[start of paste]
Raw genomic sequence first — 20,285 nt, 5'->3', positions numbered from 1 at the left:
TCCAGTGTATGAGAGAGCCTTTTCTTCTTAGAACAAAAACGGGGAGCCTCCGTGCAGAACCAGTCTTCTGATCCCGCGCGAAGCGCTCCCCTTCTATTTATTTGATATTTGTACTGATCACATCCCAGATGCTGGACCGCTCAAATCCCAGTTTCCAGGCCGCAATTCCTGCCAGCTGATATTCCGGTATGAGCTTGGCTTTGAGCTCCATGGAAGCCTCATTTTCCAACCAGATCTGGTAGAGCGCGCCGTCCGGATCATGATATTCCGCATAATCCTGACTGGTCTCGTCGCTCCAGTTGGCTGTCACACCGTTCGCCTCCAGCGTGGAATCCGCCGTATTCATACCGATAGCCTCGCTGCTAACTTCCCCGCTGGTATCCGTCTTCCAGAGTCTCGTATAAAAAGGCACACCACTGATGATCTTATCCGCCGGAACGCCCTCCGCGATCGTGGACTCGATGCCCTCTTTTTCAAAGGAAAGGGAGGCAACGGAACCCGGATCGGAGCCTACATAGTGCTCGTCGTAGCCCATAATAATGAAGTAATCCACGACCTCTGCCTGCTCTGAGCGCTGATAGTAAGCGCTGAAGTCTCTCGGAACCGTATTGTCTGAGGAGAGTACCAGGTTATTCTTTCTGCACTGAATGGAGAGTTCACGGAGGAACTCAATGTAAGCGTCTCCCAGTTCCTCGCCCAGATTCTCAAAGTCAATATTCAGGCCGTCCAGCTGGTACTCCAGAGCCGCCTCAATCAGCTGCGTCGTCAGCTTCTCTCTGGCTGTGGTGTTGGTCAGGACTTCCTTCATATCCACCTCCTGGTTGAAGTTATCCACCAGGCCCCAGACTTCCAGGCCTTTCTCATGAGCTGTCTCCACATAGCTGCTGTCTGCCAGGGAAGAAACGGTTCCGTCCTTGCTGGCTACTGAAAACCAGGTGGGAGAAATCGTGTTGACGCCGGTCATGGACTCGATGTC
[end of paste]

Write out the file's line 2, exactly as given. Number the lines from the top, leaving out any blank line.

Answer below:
TCCAGTGTATGAGAGAGCCTTTTCTTCTTAGAACAAAAACGGGGAGCCTCCGTGCAGAACCAGTCTTCTGATCCCGCGCGAAGCGCTCCCCTTCTATTTATTTGATATTTGTACTGATCACATCCCAGATGCTGGACCGCTCAAATCCCAGTTTCCAGGCCGCAATTCCTGCCAGCTGATATTCCGGTATGAGCTTGGCTTTGAGCTCCATGGAAGCCTCATTTTCCAACCAGATCTGGTAGAGCGCGCCGTCCGGATCATGATATTCCGCATAATCCTGACTGGTCTCGTCGCTCCAGTTGGCTGTCACACCGTTCGCCTCCAGCGTGGAATCCGCCGTATTCATACCGATAGCCTCGCTGCTAACTTCCCCGCTGGTATCCGTCTTCCAGAGTCTCGTATAAAAAGGCACACCACTGATGATCTTATCCGCCGGAACGCCCTCCGCGATCGTGGACTCGATGCCCTCTTTTTCAAAGGAAAGGGAGGCAACGGAACCCGGATCGGAGCCTACATAGTGCTCGTCGTAGCCCATAATAATGAAGTAATCCACGACCTCTGCCTGCTCTGAGCGCTGATAGTAAGCGCTGAAGTCTCTCGGAACCGTATTGTCTGAGGAGAGTACCAGGTTATTCTTTCTGCACTGAATGGAGAGTTCACGGAGGAACTCAATGTAAGCGTCTCCCAGTTCCTCGCCCAGATTCTCAAAGTCAATATTCAGGCCGTCCAGCTGGTACTCCAGAGCCGCCTCAATCAGCTGCGTCGTCAGCTTCTCTCTGGCTGTGGTGTTGGTCAGGACTTCCTTCATATCCACCTCCTGGTTGAAGTTATCCACCAGGCCCCAGACTTCCAGGCCTTTCTCATGAGCTGTCTCCACATAGCTGCTGTCTGCCAGGGAAGAAACGGTTCCGTCCTTGCTGGCTACTGAAAACCAGGTGGGAGAAATCGTGTTGACGCCGGTCATGGACTCGATGTC